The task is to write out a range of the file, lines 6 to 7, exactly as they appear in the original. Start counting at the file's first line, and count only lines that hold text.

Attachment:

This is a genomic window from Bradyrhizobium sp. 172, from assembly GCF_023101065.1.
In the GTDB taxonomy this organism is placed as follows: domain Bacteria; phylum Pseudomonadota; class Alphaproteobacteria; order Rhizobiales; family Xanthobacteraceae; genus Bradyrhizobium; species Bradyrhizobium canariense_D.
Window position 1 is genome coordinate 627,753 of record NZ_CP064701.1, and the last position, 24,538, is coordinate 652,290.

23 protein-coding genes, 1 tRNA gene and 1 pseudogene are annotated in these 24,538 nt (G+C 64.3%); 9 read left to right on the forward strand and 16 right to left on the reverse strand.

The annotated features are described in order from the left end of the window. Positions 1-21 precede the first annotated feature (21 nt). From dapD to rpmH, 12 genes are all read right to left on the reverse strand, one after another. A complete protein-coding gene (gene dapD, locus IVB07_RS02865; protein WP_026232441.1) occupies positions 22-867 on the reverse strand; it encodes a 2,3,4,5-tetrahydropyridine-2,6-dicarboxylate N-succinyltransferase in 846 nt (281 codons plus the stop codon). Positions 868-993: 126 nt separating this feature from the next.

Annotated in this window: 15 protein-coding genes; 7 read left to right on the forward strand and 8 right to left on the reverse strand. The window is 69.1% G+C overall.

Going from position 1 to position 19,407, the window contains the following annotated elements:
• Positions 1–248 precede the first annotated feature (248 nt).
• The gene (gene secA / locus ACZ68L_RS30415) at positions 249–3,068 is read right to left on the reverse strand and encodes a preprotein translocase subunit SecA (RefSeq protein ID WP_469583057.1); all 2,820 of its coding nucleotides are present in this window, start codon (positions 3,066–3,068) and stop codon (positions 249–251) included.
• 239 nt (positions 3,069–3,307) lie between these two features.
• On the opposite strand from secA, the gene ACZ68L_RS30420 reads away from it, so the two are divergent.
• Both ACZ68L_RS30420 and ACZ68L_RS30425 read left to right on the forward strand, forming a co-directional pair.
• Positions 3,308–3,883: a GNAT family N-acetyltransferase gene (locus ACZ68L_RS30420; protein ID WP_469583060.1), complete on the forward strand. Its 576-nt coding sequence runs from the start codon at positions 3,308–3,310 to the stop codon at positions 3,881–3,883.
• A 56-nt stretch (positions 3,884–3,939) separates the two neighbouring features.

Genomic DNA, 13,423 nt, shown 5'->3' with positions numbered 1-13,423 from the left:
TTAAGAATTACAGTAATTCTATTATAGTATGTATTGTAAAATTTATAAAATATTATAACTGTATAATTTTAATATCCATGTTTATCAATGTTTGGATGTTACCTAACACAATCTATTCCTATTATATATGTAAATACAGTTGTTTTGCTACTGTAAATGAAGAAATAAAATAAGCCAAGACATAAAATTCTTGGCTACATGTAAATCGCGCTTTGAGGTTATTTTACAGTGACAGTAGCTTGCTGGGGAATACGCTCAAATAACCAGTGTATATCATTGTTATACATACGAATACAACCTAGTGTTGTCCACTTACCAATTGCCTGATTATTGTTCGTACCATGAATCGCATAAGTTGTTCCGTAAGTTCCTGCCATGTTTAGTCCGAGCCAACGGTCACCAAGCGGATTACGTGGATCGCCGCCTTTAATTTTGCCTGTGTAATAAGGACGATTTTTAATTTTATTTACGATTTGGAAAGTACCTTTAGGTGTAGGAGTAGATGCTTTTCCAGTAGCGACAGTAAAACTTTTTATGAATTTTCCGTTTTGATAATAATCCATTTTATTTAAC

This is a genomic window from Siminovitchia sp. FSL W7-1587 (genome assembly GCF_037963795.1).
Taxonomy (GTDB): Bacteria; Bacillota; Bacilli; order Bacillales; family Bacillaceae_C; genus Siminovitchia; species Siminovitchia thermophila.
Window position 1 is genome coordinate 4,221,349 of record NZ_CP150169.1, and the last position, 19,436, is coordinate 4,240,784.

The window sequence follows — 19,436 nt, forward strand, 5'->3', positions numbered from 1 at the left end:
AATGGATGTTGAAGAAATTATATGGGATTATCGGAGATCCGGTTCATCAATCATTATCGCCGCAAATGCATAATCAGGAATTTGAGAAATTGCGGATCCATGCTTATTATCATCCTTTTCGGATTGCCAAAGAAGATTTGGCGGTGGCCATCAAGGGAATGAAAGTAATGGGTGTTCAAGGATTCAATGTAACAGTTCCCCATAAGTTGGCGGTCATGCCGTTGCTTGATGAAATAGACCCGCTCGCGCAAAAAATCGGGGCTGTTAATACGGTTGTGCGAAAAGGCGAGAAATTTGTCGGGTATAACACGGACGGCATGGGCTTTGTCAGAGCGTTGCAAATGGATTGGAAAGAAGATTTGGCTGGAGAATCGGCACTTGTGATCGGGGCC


Annotated in this window: 15 protein-coding genes; 7 read left to right on the forward strand and 8 right to left on the reverse strand. The window is 69.1% G+C overall.

Going from position 1 to position 19,407, the window contains the following annotated elements: